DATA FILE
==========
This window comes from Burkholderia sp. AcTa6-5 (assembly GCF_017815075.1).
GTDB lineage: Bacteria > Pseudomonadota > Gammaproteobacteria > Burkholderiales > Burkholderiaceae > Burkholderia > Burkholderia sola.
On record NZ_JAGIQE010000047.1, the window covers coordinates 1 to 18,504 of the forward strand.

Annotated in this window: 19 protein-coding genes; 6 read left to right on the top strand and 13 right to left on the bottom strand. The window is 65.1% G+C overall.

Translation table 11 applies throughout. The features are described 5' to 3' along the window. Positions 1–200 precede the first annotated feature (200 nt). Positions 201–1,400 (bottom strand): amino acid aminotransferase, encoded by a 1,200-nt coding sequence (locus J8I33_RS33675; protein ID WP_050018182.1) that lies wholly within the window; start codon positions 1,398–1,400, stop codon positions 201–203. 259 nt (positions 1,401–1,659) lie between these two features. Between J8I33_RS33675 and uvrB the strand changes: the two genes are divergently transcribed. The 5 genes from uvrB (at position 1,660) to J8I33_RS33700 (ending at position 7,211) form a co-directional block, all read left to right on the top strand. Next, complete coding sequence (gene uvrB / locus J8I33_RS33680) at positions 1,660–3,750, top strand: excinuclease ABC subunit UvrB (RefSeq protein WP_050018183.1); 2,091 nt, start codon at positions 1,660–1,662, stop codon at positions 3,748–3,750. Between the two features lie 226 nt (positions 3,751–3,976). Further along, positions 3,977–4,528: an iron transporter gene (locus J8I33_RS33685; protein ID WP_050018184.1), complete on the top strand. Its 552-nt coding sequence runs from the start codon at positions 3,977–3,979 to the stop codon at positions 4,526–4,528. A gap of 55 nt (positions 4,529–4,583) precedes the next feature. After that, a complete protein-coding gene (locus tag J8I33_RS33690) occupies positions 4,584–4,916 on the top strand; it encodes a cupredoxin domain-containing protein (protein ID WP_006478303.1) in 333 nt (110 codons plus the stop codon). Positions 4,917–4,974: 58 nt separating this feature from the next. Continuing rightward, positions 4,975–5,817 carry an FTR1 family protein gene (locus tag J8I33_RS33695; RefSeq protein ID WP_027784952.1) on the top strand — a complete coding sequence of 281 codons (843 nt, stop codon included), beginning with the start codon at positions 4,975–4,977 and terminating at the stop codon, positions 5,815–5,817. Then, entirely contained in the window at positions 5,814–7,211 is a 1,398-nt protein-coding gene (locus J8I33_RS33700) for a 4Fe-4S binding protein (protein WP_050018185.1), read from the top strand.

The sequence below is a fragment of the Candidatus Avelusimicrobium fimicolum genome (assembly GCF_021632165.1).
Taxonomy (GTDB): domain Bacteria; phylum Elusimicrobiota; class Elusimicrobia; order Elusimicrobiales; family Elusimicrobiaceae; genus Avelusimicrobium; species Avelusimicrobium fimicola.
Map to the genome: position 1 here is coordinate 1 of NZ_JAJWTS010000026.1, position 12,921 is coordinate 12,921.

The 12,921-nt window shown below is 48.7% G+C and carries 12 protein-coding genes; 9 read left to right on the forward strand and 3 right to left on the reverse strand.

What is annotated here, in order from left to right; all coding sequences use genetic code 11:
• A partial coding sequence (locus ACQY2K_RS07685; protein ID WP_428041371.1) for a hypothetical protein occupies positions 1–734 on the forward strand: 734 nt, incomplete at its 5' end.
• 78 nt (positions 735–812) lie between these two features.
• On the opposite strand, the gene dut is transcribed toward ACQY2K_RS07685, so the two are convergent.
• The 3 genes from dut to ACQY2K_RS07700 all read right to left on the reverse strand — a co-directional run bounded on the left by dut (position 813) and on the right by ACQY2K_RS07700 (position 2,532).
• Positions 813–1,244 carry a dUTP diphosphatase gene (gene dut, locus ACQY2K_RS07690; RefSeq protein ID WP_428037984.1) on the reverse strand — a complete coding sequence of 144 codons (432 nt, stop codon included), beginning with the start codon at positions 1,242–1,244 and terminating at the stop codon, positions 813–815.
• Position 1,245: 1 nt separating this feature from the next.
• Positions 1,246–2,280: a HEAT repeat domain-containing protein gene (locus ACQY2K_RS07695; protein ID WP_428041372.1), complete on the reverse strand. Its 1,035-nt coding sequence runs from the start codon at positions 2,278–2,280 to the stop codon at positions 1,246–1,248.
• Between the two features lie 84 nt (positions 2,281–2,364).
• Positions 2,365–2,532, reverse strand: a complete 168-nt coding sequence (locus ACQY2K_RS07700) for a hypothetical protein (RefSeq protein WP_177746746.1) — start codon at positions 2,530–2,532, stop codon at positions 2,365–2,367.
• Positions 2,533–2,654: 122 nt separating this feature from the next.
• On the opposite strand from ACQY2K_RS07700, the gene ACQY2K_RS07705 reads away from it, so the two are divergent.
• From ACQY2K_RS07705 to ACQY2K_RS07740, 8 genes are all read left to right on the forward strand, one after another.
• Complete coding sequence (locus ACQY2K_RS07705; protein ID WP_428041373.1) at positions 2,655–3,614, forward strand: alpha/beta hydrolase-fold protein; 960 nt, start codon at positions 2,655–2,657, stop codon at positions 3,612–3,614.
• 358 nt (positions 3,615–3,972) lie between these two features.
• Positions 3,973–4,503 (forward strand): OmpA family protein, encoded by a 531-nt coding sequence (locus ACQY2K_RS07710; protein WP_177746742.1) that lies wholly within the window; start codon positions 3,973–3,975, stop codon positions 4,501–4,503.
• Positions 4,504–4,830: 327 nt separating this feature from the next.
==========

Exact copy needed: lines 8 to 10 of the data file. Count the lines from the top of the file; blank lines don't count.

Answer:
Map to the genome: position 1 here is coordinate 1 of NZ_JAJWTS010000026.1, position 12,921 is coordinate 12,921.

The 12,921-nt window shown below is 48.7% G+C and carries 12 protein-coding genes; 9 read left to right on the forward strand and 3 right to left on the reverse strand.

What is annotated here, in order from left to right; all coding sequences use genetic code 11: